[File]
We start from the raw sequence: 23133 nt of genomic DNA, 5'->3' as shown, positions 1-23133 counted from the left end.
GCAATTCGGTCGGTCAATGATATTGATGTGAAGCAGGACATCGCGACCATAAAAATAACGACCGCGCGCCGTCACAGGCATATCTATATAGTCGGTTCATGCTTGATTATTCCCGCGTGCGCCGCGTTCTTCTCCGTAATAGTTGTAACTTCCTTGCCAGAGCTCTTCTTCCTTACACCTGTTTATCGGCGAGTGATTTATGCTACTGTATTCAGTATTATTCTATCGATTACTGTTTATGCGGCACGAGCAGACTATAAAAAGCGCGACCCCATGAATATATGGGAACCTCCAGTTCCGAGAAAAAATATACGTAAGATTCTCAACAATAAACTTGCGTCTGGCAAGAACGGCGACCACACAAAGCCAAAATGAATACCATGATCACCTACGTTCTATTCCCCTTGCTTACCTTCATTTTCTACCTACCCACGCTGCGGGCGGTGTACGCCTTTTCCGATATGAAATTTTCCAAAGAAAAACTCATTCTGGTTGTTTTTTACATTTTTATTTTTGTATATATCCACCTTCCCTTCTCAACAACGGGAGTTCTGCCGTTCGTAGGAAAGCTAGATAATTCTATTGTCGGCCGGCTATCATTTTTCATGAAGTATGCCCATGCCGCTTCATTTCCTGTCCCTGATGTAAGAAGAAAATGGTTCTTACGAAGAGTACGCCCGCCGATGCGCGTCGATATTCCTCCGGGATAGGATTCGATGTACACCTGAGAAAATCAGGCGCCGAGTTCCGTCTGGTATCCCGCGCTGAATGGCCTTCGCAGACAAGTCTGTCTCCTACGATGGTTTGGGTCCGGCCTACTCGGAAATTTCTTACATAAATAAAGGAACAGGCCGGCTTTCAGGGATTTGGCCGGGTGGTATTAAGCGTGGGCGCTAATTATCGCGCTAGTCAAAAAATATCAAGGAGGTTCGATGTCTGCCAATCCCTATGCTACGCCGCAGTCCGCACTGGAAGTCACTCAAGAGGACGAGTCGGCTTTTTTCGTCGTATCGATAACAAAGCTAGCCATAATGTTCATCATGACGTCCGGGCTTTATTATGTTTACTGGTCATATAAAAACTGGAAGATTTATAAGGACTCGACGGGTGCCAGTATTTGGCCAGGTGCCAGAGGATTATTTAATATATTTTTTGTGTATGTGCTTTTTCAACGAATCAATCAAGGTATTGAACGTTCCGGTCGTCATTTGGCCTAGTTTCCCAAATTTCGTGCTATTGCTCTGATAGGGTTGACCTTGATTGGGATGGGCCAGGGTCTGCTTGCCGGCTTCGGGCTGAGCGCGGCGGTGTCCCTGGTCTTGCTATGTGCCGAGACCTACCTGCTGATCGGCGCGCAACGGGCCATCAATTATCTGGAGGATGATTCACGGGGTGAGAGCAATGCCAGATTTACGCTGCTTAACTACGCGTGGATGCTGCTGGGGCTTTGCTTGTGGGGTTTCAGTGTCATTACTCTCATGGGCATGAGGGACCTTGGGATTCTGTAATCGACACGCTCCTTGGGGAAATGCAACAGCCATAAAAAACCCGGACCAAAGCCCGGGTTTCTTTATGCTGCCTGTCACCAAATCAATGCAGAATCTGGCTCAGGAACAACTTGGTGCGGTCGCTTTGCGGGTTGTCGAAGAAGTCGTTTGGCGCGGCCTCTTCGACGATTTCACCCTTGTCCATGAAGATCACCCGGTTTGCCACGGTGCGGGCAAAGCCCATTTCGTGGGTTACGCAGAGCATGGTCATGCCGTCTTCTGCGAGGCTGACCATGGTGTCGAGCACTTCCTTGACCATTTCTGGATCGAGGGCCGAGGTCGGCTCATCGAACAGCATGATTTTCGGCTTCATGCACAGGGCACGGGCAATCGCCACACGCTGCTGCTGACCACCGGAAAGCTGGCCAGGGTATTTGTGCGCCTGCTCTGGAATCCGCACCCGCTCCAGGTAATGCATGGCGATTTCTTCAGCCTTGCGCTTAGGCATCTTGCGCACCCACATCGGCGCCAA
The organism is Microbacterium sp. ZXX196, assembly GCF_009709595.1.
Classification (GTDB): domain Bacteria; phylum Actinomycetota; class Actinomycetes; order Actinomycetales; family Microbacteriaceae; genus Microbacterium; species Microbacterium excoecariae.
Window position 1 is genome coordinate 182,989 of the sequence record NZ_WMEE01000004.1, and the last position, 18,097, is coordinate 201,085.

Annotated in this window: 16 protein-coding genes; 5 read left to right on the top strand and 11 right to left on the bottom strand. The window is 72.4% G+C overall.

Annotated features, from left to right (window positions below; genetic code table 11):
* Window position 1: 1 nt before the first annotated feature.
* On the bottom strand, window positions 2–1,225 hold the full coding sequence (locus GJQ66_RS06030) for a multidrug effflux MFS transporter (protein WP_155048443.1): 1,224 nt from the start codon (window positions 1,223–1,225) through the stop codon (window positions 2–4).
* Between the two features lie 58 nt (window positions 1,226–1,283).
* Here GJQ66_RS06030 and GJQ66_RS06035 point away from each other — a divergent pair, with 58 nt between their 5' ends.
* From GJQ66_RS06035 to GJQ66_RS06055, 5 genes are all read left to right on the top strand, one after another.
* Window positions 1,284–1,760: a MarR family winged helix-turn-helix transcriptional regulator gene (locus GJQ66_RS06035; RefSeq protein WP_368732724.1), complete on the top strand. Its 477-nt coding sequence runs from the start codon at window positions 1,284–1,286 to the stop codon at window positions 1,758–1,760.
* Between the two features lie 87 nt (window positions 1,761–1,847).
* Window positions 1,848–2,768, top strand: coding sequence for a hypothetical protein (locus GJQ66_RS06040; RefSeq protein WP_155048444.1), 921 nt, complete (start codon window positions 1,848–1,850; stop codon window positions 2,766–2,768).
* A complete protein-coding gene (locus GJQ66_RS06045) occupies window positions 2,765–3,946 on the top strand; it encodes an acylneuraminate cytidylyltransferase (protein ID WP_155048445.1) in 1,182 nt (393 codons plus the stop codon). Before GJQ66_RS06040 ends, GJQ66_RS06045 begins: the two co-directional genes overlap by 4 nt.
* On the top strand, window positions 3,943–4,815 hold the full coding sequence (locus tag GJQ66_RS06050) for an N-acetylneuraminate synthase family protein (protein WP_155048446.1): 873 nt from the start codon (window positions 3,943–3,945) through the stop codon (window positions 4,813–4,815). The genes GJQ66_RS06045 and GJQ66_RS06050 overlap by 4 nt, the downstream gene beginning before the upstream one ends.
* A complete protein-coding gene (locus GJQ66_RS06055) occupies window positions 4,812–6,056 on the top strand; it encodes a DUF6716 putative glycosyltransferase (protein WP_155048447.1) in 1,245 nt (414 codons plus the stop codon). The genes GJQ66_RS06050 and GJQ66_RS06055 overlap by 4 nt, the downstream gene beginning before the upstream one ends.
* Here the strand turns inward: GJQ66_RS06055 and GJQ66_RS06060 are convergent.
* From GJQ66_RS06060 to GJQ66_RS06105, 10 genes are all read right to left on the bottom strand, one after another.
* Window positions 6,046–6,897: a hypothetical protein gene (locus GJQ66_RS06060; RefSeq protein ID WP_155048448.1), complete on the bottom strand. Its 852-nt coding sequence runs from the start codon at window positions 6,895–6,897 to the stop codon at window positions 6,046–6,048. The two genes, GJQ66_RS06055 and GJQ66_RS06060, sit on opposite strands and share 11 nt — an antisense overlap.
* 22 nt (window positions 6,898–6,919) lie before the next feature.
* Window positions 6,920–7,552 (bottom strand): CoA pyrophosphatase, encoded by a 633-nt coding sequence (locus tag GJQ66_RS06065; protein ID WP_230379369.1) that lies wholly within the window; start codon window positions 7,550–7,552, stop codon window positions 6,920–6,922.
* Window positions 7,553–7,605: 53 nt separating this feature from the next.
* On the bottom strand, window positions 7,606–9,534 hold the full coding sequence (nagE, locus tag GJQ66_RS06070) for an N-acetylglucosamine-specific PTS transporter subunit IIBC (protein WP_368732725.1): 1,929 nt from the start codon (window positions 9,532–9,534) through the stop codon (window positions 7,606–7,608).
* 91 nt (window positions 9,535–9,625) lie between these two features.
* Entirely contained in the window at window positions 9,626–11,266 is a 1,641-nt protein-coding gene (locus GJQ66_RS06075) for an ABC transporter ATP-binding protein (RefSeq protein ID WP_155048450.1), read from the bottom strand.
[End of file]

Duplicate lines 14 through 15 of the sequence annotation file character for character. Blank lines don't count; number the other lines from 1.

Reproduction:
* Between the two features lie 87 nt (window positions 1,761–1,847).
* Window positions 1,848–2,768, top strand: coding sequence for a hypothetical protein (locus GJQ66_RS06040; RefSeq protein WP_155048444.1), 921 nt, complete (start codon window positions 1,848–1,850; stop codon window positions 2,766–2,768).